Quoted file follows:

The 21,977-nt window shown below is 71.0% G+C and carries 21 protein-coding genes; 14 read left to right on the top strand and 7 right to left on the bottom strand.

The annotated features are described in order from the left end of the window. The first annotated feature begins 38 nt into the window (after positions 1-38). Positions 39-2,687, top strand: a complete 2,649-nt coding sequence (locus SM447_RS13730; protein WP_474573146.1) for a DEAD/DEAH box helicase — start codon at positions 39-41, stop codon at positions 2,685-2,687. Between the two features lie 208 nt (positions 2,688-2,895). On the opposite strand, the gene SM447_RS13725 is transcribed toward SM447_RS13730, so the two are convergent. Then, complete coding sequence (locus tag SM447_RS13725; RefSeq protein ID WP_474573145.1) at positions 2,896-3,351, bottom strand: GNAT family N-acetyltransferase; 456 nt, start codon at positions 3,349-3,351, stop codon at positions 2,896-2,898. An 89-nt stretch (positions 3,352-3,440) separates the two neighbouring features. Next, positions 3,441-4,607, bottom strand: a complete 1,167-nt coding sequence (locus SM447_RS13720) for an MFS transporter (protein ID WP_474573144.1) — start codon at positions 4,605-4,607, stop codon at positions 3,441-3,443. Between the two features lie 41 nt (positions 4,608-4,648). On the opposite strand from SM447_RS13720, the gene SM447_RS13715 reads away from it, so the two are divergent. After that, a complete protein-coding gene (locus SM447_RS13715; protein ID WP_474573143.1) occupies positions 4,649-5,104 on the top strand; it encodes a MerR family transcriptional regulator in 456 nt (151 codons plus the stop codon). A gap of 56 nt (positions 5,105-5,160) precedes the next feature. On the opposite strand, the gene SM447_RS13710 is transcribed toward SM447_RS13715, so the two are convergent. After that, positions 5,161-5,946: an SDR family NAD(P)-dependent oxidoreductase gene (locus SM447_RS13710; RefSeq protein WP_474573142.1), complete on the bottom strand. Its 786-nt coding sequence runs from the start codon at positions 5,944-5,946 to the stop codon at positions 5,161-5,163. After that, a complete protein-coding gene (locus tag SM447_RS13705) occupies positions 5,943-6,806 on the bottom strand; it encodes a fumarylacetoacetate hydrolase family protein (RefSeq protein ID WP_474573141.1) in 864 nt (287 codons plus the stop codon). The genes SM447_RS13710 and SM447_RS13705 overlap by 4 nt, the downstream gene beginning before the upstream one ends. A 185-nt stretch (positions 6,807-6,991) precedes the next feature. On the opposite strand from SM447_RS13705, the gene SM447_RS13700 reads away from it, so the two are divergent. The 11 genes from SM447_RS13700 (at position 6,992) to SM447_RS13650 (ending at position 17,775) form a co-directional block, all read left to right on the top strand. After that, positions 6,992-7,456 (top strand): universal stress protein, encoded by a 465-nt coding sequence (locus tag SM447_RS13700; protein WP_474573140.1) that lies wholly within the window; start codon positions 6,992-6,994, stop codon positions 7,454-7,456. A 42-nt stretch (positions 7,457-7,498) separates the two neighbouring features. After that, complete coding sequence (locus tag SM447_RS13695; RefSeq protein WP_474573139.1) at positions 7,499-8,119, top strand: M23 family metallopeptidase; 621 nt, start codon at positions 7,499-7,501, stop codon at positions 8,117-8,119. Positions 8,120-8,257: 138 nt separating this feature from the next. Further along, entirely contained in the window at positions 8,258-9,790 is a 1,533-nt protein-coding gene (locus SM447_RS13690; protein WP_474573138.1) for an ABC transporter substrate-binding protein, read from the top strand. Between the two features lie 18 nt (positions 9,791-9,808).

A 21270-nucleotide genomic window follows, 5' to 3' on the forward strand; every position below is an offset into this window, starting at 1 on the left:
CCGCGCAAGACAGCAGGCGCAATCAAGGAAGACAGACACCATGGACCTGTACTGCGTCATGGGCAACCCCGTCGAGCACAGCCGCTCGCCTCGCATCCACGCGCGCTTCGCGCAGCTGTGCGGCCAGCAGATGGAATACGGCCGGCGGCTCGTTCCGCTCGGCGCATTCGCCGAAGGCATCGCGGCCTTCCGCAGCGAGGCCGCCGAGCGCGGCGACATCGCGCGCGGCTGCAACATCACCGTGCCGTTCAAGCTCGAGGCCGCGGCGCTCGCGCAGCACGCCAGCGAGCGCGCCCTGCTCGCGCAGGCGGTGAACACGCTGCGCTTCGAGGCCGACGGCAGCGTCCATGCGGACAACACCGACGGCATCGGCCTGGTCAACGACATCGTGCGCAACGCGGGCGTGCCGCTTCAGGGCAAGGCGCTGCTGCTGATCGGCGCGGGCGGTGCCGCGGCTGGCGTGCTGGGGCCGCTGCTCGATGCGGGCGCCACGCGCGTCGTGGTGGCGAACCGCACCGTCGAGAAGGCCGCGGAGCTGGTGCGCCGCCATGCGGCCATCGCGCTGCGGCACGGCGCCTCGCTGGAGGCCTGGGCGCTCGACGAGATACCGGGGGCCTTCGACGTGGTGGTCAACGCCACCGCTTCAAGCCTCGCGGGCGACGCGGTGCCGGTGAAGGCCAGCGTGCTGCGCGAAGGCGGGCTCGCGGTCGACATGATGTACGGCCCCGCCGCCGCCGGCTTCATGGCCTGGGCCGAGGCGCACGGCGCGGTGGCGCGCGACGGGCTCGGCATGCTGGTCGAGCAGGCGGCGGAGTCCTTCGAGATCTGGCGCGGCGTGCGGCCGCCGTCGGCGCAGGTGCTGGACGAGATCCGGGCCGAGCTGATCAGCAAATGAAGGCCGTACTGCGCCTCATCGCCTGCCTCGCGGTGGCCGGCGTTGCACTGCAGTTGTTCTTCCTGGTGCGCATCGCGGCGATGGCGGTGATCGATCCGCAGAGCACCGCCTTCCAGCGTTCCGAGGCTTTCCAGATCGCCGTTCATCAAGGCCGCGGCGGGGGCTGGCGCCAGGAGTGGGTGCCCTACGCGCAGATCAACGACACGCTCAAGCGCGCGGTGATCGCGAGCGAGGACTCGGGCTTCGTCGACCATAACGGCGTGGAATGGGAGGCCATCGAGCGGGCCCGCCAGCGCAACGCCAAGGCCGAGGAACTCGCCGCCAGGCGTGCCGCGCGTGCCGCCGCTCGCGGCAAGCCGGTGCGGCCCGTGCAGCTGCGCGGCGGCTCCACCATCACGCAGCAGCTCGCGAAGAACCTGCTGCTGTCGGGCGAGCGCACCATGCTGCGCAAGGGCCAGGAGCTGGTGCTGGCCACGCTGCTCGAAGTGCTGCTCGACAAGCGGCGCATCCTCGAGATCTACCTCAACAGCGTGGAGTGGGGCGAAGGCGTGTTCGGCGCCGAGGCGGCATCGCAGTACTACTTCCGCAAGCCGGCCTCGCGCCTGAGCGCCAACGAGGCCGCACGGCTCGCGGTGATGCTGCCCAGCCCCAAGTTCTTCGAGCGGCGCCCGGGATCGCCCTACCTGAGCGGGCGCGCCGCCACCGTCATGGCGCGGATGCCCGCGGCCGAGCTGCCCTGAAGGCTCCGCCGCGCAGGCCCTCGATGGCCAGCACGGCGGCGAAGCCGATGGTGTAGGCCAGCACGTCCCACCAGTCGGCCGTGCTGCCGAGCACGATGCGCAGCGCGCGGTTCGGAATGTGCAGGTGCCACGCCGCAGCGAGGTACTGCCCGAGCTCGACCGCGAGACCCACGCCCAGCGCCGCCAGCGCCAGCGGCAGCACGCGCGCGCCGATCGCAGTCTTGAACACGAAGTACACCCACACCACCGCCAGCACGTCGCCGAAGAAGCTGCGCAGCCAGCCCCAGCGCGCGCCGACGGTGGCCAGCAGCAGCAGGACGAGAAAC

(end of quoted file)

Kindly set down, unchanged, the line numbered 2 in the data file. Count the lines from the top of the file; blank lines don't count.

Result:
The annotated features are described in order from the left end of the window. The first annotated feature begins 38 nt into the window (after positions 1-38). Positions 39-2,687, top strand: a complete 2,649-nt coding sequence (locus SM447_RS13730; protein WP_474573146.1) for a DEAD/DEAH box helicase — start codon at positions 39-41, stop codon at positions 2,685-2,687. Between the two features lie 208 nt (positions 2,688-2,895). On the opposite strand, the gene SM447_RS13725 is transcribed toward SM447_RS13730, so the two are convergent. Then, complete coding sequence (locus tag SM447_RS13725; RefSeq protein ID WP_474573145.1) at positions 2,896-3,351, bottom strand: GNAT family N-acetyltransferase; 456 nt, start codon at positions 3,349-3,351, stop codon at positions 2,896-2,898. An 89-nt stretch (positions 3,352-3,440) separates the two neighbouring features. Next, positions 3,441-4,607, bottom strand: a complete 1,167-nt coding sequence (locus SM447_RS13720) for an MFS transporter (protein ID WP_474573144.1) — start codon at positions 4,605-4,607, stop codon at positions 3,441-3,443. Between the two features lie 41 nt (positions 4,608-4,648). On the opposite strand from SM447_RS13720, the gene SM447_RS13715 reads away from it, so the two are divergent. After that, a complete protein-coding gene (locus SM447_RS13715; protein ID WP_474573143.1) occupies positions 4,649-5,104 on the top strand; it encodes a MerR family transcriptional regulator in 456 nt (151 codons plus the stop codon). A gap of 56 nt (positions 5,105-5,160) precedes the next feature. On the opposite strand, the gene SM447_RS13710 is transcribed toward SM447_RS13715, so the two are convergent. After that, positions 5,161-5,946: an SDR family NAD(P)-dependent oxidoreductase gene (locus SM447_RS13710; RefSeq protein WP_474573142.1), complete on the bottom strand. Its 786-nt coding sequence runs from the start codon at positions 5,944-5,946 to the stop codon at positions 5,161-5,163. After that, a complete protein-coding gene (locus tag SM447_RS13705) occupies positions 5,943-6,806 on the bottom strand; it encodes a fumarylacetoacetate hydrolase family protein (RefSeq protein ID WP_474573141.1) in 864 nt (287 codons plus the stop codon). The genes SM447_RS13710 and SM447_RS13705 overlap by 4 nt, the downstream gene beginning before the upstream one ends. A 185-nt stretch (positions 6,807-6,991) precedes the next feature. On the opposite strand from SM447_RS13705, the gene SM447_RS13700 reads away from it, so the two are divergent. The 11 genes from SM447_RS13700 (at position 6,992) to SM447_RS13650 (ending at position 17,775) form a co-directional block, all read left to right on the top strand. After that, positions 6,992-7,456 (top strand): universal stress protein, encoded by a 465-nt coding sequence (locus tag SM447_RS13700; protein WP_474573140.1) that lies wholly within the window; start codon positions 6,992-6,994, stop codon positions 7,454-7,456. A 42-nt stretch (positions 7,457-7,498) separates the two neighbouring features. After that, complete coding sequence (locus tag SM447_RS13695; RefSeq protein WP_474573139.1) at positions 7,499-8,119, top strand: M23 family metallopeptidase; 621 nt, start codon at positions 7,499-7,501, stop codon at positions 8,117-8,119. Positions 8,120-8,257: 138 nt separating this feature from the next. Further along, entirely contained in the window at positions 8,258-9,790 is a 1,533-nt protein-coding gene (locus SM447_RS13690; protein WP_474573138.1) for an ABC transporter substrate-binding protein, read from the top strand. Between the two features lie 18 nt (positions 9,791-9,808).